abstract = "Background: Metabolic fluxes provide invaluable insight on the integrated response of a cell to environmental stimuli or genetic modifications. Current computational methods for estimating the metabolic fluxes from 13C isotopomer measurement data rely either on manual derivation of analytic equations constraining the fluxes or on the numerical solution of a highly nonlinear system of isotopomer balance equations. In the first approach, analytic equations have to be tediously derived for each organism, substrate or labelling pattern, while in the second approach, the global nature of an optimum solution is difficult to prove and comprehensive measurements of external fluxes to augment the 13C isotopomer data are typically needed.Results: We present a novel analytic framework for estimating metabolic flux ratios in the cell from 13C isotopomer measurement data. In the presented framework, equation systems constraining the fluxes are derived automatically from the model of the metabolism of an organism. The framework is designed to be applicable with all metabolic network topologies, 13C isotopomer measurement techniques, substrates and substrate labelling patterns.By analyzing nuclear magnetic resonance (NMR) and mass spectrometry (MS) measurement data obtained from the experiments on glucose with the model micro-organisms Bacillus subtilis and Saccharomyces cerevisiae we show that our framework is able to automatically produce the flux ratios discovered so far by the domain experts with tedious manual analysis. Furthermore, we show by in silico calculability analysis that our framework can rapidly produce flux ratio equations – as well as predict when the flux ratios are unobtainable by linear means – also for substrates not related to glucose.Conclusion: The core of 13C metabolic flux analysis framework introduced in this article constitutes of flow and independence analysis of metabolic fragments and techniques for manipulating isotopomer measurements with vector space techniques. These methods facilitate efficient, analytic computation of the ratios between the fluxes of pathways that converge to a common junction metabolite. The framework can been seen as a generalization and formalization of existing tradition for computing metabolic flux ratios where equations constraining flux ratios are manually derived, usually without explicitly showing the formal proofs of the validity of the equations.",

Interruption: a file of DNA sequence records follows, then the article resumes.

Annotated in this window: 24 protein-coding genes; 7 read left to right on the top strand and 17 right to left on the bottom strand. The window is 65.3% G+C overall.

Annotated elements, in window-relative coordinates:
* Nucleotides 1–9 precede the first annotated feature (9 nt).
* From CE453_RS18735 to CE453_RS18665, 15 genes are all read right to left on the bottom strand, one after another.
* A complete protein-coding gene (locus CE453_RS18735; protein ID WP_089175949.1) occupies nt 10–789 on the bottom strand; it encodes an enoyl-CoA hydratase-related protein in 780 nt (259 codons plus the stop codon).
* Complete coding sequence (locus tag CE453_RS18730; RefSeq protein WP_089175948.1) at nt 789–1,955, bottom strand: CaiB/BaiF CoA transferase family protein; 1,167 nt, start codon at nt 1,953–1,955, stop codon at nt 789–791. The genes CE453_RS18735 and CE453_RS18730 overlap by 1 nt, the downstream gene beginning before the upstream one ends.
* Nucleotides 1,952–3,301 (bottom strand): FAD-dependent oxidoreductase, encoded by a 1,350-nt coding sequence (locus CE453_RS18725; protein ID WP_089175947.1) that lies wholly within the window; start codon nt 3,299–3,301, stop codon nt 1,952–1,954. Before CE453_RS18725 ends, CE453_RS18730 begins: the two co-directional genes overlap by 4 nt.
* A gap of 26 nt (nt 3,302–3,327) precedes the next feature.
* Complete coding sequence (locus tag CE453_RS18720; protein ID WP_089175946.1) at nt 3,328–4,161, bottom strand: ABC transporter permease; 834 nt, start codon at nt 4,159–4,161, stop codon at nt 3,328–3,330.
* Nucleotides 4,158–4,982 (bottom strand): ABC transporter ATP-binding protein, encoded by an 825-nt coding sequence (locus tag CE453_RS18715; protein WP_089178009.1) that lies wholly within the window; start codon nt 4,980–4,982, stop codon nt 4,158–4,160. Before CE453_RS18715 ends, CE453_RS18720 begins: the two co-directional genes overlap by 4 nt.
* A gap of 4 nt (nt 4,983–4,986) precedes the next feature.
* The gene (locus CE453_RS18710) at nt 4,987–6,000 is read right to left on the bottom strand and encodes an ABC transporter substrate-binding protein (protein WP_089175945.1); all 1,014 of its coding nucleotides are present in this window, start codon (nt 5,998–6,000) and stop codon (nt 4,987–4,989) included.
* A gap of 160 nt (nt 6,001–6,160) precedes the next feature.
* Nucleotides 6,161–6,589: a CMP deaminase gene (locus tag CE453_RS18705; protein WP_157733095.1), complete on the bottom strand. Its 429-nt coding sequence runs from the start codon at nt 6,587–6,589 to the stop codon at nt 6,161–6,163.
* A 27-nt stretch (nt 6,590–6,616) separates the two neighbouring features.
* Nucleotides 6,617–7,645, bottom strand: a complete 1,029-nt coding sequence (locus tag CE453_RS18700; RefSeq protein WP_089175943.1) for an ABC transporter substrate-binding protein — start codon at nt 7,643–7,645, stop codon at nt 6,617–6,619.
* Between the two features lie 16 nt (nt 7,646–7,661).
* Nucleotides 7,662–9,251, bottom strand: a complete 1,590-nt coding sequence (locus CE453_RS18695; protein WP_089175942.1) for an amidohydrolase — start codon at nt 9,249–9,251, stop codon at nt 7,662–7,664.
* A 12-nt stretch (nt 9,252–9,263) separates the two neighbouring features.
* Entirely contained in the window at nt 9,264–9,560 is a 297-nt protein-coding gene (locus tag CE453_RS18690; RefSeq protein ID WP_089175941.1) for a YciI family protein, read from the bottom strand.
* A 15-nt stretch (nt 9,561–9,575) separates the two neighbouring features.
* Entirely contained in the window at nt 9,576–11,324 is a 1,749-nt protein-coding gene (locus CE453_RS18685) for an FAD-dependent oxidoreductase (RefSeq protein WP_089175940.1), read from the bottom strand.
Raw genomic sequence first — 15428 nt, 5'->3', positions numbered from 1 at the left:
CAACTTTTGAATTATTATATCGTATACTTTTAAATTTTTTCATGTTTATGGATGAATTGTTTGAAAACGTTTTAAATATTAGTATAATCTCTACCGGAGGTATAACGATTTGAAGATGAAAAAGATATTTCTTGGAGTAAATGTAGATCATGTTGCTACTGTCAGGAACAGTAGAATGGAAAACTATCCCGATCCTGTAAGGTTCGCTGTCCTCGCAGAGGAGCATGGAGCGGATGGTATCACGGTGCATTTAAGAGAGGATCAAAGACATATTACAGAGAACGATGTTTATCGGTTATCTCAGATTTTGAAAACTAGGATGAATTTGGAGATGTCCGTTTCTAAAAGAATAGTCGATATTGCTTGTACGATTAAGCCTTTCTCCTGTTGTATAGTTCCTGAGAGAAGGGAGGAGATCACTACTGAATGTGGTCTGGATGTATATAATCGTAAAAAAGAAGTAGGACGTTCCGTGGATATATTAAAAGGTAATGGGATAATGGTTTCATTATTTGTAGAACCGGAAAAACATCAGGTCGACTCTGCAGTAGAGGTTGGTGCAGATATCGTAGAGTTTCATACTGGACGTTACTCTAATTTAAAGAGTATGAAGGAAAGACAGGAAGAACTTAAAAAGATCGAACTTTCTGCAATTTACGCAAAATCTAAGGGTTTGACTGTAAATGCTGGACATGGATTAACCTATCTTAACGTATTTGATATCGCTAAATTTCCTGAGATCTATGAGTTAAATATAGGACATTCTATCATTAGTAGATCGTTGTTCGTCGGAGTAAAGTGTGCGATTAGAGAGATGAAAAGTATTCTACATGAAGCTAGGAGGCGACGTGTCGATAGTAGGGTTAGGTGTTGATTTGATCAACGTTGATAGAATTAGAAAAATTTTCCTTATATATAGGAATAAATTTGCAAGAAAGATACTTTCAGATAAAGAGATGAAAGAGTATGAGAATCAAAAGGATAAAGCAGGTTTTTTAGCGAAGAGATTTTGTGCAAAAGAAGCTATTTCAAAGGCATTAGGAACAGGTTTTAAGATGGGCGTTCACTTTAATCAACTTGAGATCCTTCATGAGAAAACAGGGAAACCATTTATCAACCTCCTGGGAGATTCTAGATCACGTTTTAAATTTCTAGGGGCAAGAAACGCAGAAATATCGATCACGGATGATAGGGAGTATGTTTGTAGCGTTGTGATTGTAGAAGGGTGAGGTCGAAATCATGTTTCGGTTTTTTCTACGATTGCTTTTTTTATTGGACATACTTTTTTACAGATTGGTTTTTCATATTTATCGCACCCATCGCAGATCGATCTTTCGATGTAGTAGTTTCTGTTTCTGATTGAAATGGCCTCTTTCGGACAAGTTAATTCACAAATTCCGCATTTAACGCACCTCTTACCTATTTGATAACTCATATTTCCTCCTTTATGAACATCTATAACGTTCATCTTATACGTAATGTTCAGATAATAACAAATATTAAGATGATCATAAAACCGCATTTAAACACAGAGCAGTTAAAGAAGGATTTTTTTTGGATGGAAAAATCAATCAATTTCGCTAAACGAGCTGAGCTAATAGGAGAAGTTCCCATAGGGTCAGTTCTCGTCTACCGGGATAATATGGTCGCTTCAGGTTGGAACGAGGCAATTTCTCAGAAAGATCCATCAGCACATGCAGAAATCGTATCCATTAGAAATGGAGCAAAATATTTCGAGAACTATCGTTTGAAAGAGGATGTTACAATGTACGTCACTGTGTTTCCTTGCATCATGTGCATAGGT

author = "Ari Rantanen and Juho Rousu and Paula Jouhten and N. Zamboni and Hannu Maaheimo and Esko Ukkonen",
year = "2008",
doi = "10.1186/1471-2105-9-266",
language = "English",
volume = "2008",
journal = "BMC Bioinformatics",
issn = "1471-2105",
number = "9",

}

An analytic and systematic framework for estimating metabolic flux ratios from 13C tracer experiments. / Rantanen, Ari (Corresponding Author); Rousu, Juho; Jouhten, Paula; Zamboni, N.; Maaheimo, Hannu; Ukkonen, Esko.

In: BMC Bioinformatics, Vol. 2008, No. 9, 266, 2008.

Research output: Contribution to journalArticleScientificpeer-review

TY - JOUR

T1 - An analytic and systematic framework for estimating metabolic flux ratios from 13C tracer experiments

AU - Rantanen, Ari

AU - Rousu, Juho

AU - Jouhten, Paula

AU - Zamboni, N.

AU - Maaheimo, Hannu

AU - Ukkonen, Esko

PY - 2008

Y1 - 2008